The Length of Your Volunteer Stay
Clearly, there will be a noticeable difference between working for three months as an English Language Teacher and completing an entire curriculum, vs. spending two weeks as a teacher's assistant. While the latter may fill an important short-term need, the impact will certainly be less tangible. The longer a Patron Nepal volunteer remains in a community, the greater the opportunity they will have to personally make an impact, increasing the possibility of them to see first-hand the results of their selfless dedication.
While past experiences have shown that when people serve in a volunteer program for a short period of time, by the time that they finally become closer to the people with whom they are serving, they find that they must soon depart and are less able to see them truly benefit from the fruits of their efforts, and then the realization will set in that there is so much more work yet to be accomplished, accompanied by the wish that they could have remained longer. The good news for volunteers is that there will always be another season, or another year in which they will hopefully be able to return and continue in their efforts with the same very people whom they have come to build life-long friendships.
The Program Design
If you are an individual who believes that making a measurable change in a community is important, this should be your primary concern when selecting a service organization in which you will serve as a volunteer. It will be important for you to inquire as to how the organization will assess the needs of the communities where services will be provided, as well as, how they ensure that the impact of the volunteer efforts will be sustainable long after the volunteers depart. Is the organization an NGO and are they service-oriented or results-oriented? Is the volunteer service organization based in the country being served? Will all the proceeds collected through Volunteer Program costs and fees remain completely within the country being served or will some of it be "bled off" to cover the costs of salaries, overhead, and other expenses outside in another country? These are all questions which any program volunteer should ask of a service organizations prior to making a volunteer service commitment.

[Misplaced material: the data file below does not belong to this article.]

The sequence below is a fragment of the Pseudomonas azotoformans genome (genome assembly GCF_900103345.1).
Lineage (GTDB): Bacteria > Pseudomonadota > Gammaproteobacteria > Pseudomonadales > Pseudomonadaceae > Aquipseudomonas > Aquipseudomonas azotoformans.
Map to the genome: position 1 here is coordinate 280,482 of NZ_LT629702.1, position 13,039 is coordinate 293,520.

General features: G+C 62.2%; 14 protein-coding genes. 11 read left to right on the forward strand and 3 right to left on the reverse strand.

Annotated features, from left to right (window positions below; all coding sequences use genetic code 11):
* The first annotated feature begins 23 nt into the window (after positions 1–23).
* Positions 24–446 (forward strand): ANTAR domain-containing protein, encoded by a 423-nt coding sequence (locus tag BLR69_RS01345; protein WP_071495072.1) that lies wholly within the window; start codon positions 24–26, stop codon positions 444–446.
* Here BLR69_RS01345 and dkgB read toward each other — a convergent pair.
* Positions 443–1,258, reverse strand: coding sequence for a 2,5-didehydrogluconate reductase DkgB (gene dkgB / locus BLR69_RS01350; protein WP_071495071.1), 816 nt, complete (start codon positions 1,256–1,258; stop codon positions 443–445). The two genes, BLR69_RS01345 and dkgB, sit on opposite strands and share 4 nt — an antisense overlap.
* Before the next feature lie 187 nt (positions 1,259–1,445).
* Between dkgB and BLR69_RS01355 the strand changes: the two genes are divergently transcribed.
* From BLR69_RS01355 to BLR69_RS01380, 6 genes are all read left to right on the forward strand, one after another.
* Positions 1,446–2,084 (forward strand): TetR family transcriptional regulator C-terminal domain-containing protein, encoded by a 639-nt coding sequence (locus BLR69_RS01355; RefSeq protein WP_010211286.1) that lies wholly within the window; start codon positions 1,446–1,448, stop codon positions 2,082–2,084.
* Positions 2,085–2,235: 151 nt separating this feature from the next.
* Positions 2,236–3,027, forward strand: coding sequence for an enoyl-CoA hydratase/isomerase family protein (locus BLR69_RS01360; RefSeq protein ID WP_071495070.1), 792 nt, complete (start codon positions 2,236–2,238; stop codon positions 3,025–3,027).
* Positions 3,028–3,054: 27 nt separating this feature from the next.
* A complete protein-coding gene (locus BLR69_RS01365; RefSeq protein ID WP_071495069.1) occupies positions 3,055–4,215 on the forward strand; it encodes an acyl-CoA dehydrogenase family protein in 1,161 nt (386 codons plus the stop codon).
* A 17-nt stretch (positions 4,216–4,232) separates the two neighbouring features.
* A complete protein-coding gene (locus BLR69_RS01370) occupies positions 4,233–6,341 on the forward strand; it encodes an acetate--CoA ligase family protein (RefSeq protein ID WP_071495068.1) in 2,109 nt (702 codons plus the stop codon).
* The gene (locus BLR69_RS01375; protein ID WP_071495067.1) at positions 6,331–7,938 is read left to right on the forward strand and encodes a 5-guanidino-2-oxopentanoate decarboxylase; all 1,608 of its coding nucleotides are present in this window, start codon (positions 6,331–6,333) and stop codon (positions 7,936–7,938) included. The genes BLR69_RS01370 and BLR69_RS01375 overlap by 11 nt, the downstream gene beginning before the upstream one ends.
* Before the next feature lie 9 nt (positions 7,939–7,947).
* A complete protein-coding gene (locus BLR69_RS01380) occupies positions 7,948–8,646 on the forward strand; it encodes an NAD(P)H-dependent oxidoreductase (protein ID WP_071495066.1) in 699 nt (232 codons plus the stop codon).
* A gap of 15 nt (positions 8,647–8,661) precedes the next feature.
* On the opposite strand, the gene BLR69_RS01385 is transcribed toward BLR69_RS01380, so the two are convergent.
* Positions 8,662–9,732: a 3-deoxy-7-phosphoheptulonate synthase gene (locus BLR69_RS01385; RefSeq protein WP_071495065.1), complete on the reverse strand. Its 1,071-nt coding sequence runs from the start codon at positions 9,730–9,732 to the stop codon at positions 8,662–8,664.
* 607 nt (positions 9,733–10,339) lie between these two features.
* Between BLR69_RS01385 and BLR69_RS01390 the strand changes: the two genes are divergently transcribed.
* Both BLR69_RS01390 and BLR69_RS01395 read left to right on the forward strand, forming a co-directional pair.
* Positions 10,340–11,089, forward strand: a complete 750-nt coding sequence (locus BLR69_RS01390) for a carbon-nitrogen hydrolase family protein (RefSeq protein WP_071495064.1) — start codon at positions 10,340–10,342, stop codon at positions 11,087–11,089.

Impact and sustainability are definitely a concern for many prospective volunteers since many organizations are known to offer volunteer tourism "experiences"with little actual emphasis on the service aspect of the program. At Patron Nepal, it reamins critical that the colunteer programs which we offer are focused towards long-term sustainability. When volunteers conclude their stay with a community where they have served, those who have learned from them will then begin to pass along their knowledge and further educate other members of their community, thereby extending the learning experience. In this way, Patron Nepal program volunteers not only educate but they also empower people to now become more involved on a community level, thereby continuing to affect change in the local community long after the volunteer has departed.
As a Patron Nepal Program Volunteer, what will you be able to do to make your impact last?
While in the past it may not have been easy to keep in tough with the new friends in the community where you served as a volunteer, technology now bridges the gap; enabling volunteers to remain in contact with their new friends allowing them to keep track of the progress being made in the community which had been served, in addition to the long-term impact of their efforts. Even if a volunteer had been only able to serve for a short period of time, their efforts will never be forgotten by the people with whom they worked. By finding ways to share your knowledge with the people of the community with whom you have worked side-by-side, long after you depart, your knowledge and efforts will live on.
Another way in which impact can be measured is for volunteers travelling home to reflect upon their experience and evaluate the degree of their growth and personal development resulting fromt the efforts in serving the people of another culture. Will you be like so many others who are preoccupied with alsways obtaining the latest electronic devices, or do you now notice a bit of a change in your priorities where you are now more interested in the well-being of your fellow man? A volunteer's impact on the world neither starts nor stops with volunteer service in a distant land, as a more profound change exits; one which can be measured in the individual who donated their holiday or vacation time and utilised their time and efforts in such a way as to give selflessly to strangers in a distant land who, on a day-to-day basis, struggle to provide their families with the most basic necessities for life.
Patron Nepal "Sharing Experience"
Together for Peace & Development